In my search for a legitimate forex broker I have come to the conclusion that there is probably no such thing, at least not if looking for a forex broker that provides a facility where you can trade without having to experience any of the risk elements that make forex trading what it is; and that is usually what we mean by “legitimate” forex brokers. We read so much about scam brokers that we think there must be legitimate brokers who don’t do any of the things we’re reading about on forex message boards.
I keep hearing words like slippage, stop hunting, spread manipulation being thrown around, with traders who have lost money attributing their losses to forex brokers who committed these abominable crimes. But from what I’ve been able to discern thus far in my preparation to become a live trader, it would seem that no broker can exactly provide the kind of fail-safe trading environment that little traders like us are searching for.
I am by no means an expert and my thoughts are being shared only as an expression of my observations and openly sharing my effort to figure this whole thing out for myself. That said, it almost seems as if slippage and stop-hunting are both par for the course. As for the issue of spread manipulation, the brokers promising tight spreads are really not any different from the ones who don’t make such a promise. They are all in this for the same reason as you – to make money; and you are their money source; so even if they provide tight spreads they will find one way or another to get the money they want from you.
Let’s not forget that even if brokers are supposed to work to help us profit from our investments, we still have to pay them for that service. So you’re not going to find a broker anywhere that makes no money off of you. The question is, how does your broker make money off of you? Whatever they are promising, at the end of the day you need to figure out how they get paid and how much. That’s just standard isn’t it? Shouldn’t you know how much it costs to use a service? Isn’t this an important consideration when deciding which service to use?
Real forex scams are cases of outright rip offs like the one staged by Udo Rotmistrenko who took money from people and used it to pay for his personal and business expenses. Forex scams are common and are cases of people being out to take your money and run. And don’t think that just because a company is registered with the NFA and regulated by the CFTC they are legitimate because Udo Rotmistrenko would have been considered legitimate in that case. Many scammers go through all the motions necessary to make themselves look like a legitimate enterprise.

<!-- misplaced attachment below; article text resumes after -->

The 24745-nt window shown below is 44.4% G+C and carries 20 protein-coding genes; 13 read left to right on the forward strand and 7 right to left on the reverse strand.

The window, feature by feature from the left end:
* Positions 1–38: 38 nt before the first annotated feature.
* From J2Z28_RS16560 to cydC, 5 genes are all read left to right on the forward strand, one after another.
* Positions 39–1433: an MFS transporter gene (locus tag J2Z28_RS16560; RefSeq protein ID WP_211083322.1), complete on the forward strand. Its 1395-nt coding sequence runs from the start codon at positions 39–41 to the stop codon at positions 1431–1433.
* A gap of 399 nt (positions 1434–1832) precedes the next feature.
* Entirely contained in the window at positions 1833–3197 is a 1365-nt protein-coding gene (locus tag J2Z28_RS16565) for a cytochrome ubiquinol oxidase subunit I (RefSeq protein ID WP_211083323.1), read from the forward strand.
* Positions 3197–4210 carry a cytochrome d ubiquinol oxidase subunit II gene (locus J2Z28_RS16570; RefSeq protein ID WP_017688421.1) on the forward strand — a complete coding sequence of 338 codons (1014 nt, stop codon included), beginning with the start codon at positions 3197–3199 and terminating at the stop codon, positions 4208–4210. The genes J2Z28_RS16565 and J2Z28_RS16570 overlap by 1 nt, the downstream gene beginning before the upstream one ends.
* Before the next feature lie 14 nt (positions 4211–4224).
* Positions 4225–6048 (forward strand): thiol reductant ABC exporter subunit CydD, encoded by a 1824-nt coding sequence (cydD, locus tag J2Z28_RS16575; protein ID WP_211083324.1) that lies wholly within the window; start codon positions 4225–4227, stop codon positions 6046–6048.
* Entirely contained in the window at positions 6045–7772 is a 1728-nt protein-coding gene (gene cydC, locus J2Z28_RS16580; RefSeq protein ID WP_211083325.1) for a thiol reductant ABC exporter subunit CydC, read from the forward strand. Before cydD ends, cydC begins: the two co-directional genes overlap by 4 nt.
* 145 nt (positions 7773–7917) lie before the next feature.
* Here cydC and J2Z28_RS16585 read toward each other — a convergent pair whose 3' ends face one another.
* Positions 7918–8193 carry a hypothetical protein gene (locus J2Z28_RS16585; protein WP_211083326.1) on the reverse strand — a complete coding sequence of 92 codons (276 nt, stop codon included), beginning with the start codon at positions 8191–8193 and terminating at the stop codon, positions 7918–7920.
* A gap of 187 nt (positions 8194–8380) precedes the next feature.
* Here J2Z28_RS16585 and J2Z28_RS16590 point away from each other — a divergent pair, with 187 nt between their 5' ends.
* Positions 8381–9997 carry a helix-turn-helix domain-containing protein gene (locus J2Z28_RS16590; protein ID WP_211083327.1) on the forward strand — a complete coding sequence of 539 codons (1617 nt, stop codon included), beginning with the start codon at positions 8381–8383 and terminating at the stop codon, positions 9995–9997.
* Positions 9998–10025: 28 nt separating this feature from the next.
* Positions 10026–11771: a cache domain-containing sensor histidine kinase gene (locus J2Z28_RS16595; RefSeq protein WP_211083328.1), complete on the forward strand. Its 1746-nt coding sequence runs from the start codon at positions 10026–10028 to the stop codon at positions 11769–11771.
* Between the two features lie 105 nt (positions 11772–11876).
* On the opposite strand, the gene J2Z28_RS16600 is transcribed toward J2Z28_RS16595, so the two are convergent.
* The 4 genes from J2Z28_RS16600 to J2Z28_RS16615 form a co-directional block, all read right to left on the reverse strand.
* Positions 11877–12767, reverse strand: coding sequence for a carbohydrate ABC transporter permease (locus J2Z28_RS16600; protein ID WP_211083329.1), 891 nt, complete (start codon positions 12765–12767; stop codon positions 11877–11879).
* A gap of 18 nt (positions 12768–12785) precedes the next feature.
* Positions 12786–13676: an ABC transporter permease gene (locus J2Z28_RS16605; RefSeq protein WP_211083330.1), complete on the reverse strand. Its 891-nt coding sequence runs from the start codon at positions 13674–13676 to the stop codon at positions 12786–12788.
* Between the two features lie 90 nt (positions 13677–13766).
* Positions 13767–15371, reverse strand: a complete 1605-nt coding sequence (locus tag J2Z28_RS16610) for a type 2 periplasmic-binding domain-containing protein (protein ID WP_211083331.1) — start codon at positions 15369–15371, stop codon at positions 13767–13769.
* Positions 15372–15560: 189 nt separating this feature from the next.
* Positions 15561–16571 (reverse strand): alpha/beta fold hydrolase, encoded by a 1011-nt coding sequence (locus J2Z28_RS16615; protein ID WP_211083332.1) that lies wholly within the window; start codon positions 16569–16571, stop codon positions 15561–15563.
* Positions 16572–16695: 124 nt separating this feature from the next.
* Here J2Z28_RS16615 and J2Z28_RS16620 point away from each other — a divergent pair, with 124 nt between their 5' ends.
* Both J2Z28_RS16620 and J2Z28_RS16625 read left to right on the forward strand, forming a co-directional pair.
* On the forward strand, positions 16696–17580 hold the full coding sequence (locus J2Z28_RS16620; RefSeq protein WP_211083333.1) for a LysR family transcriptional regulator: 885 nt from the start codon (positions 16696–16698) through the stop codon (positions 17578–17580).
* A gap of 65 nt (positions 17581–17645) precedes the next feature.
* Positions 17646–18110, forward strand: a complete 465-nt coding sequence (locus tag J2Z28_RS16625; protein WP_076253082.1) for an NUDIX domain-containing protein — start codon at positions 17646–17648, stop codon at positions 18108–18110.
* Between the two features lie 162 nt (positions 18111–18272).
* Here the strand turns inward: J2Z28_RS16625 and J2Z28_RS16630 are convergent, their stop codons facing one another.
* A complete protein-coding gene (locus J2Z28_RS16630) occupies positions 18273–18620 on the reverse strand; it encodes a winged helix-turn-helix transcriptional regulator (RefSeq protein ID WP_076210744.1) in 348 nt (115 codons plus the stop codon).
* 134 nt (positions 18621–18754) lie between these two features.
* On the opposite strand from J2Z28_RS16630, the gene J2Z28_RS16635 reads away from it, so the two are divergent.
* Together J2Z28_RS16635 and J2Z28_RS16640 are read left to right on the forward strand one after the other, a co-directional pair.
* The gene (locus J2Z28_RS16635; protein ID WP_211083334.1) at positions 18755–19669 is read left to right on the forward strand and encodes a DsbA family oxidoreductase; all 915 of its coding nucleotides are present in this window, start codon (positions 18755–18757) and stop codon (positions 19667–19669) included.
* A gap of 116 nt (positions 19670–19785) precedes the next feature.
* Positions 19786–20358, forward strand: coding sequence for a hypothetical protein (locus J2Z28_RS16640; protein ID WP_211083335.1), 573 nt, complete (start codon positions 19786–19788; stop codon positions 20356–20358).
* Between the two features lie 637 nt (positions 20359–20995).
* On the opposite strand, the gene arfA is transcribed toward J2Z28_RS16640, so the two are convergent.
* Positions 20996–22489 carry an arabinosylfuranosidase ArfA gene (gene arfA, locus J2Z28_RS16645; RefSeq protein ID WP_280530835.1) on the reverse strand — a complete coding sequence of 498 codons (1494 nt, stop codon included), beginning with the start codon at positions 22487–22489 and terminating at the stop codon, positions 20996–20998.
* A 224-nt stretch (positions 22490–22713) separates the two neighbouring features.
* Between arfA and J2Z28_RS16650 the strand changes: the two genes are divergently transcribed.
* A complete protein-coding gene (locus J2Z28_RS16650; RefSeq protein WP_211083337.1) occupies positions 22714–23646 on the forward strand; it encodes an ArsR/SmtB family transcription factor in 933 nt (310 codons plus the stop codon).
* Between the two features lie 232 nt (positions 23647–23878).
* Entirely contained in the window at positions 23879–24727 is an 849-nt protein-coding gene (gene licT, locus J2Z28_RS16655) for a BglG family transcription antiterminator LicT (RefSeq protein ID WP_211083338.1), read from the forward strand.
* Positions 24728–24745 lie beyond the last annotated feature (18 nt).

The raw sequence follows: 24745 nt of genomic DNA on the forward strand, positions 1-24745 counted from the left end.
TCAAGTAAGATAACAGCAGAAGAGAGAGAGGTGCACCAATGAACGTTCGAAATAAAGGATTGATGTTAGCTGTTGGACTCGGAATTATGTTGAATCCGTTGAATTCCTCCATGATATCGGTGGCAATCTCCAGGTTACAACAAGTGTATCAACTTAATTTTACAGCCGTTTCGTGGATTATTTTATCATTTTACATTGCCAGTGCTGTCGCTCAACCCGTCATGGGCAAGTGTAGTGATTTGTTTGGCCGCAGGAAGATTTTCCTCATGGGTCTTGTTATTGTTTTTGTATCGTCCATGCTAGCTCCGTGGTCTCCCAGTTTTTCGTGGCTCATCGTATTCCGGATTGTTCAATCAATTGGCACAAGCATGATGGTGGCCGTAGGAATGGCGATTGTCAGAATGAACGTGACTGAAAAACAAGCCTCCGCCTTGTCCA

The best you can do is invest the time to do what you’re doing now: research. What you’ll probably find is that it’s next to impossible to find solid information about any company out there. If you find a glowing report about a company you can’t be sure if it was written by someone from that company because someone always chimes in and raises that point. The message boards are filled with discussions that veer off into name calling and representatives from different firms trying to discredit each other. It is quite disheartening; because all you’re trying to do is find a broker where you’ll have at least a fair shot at making some money. Even if you lose your money, you want to know you lost it honestly.
But that’s just the problem as far as I can see. If you lose your money because of slippage, wide spreads, stop hunting and the like, you can’t really say you lost your money dishonestly. These are not dishonest tactics. They appear to come with the territory. When it comes right down to it, you essentially have to go ahead and take a chance on one broker or another. There is no list of legitimate forex brokers that you’re going to find anywhere that will contain names of brokers you won’t find some negative discussion about somewhere on the Internet.
In making a decision which broker to chose, here are some of the points I am looking at:
- How long has the company been in business?
- How big is the company’s customer base?
- Is the company meeting CFTC capital requirements?
- What is the company’s adjusted net capital?
- How well known is the company name?
- Is the company an LLC or a coporation? (A company with enough money to become a corporation that chooses to remain a Limited Liability Corporation might be run by individuals who want to make sure that at the end of the day, no matter what happens to you and your money, they end up financially safe and secure.)
- Has the company been the subject of any NFA regulatory actions? If so, how many and what is the nature of these actions?
Not that any of these points guarantee a company’s legitimacy; but at this point you’re taking chances so your primary concern is to be dealing with an established company that is well-funded and not hungry or greedy for every $300 they can get their hands on. Whatever company you choose, do so fully knowing that you’re taking a chance and have no guarantees.